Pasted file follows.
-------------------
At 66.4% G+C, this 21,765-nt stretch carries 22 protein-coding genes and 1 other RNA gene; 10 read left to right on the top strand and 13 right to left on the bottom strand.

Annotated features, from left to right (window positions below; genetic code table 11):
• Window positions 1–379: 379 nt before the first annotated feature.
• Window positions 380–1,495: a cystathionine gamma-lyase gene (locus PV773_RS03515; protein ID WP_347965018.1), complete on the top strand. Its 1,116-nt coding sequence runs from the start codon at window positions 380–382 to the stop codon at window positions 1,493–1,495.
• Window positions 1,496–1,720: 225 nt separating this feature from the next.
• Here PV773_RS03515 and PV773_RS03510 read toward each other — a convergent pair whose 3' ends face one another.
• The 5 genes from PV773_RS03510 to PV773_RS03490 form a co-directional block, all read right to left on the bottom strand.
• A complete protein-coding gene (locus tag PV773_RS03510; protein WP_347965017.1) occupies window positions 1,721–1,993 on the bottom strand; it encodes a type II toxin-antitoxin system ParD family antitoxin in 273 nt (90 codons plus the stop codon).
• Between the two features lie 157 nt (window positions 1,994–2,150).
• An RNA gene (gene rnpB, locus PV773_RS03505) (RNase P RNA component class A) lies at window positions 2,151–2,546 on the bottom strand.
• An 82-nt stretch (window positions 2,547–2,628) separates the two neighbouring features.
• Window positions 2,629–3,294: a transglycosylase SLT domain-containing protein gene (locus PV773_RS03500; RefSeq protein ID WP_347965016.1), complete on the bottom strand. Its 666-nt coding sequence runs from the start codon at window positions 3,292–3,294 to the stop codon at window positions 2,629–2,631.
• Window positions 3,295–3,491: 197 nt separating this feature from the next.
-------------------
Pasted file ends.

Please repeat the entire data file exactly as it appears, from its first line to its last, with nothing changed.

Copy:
At 66.4% G+C, this 21,765-nt stretch carries 22 protein-coding genes and 1 other RNA gene; 10 read left to right on the top strand and 13 right to left on the bottom strand.

Annotated features, from left to right (window positions below; genetic code table 11):
• Window positions 1–379: 379 nt before the first annotated feature.
• Window positions 380–1,495: a cystathionine gamma-lyase gene (locus PV773_RS03515; protein ID WP_347965018.1), complete on the top strand. Its 1,116-nt coding sequence runs from the start codon at window positions 380–382 to the stop codon at window positions 1,493–1,495.
• Window positions 1,496–1,720: 225 nt separating this feature from the next.
• Here PV773_RS03515 and PV773_RS03510 read toward each other — a convergent pair whose 3' ends face one another.
• The 5 genes from PV773_RS03510 to PV773_RS03490 form a co-directional block, all read right to left on the bottom strand.
• A complete protein-coding gene (locus tag PV773_RS03510; protein WP_347965017.1) occupies window positions 1,721–1,993 on the bottom strand; it encodes a type II toxin-antitoxin system ParD family antitoxin in 273 nt (90 codons plus the stop codon).
• Between the two features lie 157 nt (window positions 1,994–2,150).
• An RNA gene (gene rnpB, locus PV773_RS03505) (RNase P RNA component class A) lies at window positions 2,151–2,546 on the bottom strand.
• An 82-nt stretch (window positions 2,547–2,628) separates the two neighbouring features.
• Window positions 2,629–3,294: a transglycosylase SLT domain-containing protein gene (locus PV773_RS03500; RefSeq protein ID WP_347965016.1), complete on the bottom strand. Its 666-nt coding sequence runs from the start codon at window positions 3,292–3,294 to the stop codon at window positions 2,629–2,631.
• Window positions 3,295–3,491: 197 nt separating this feature from the next.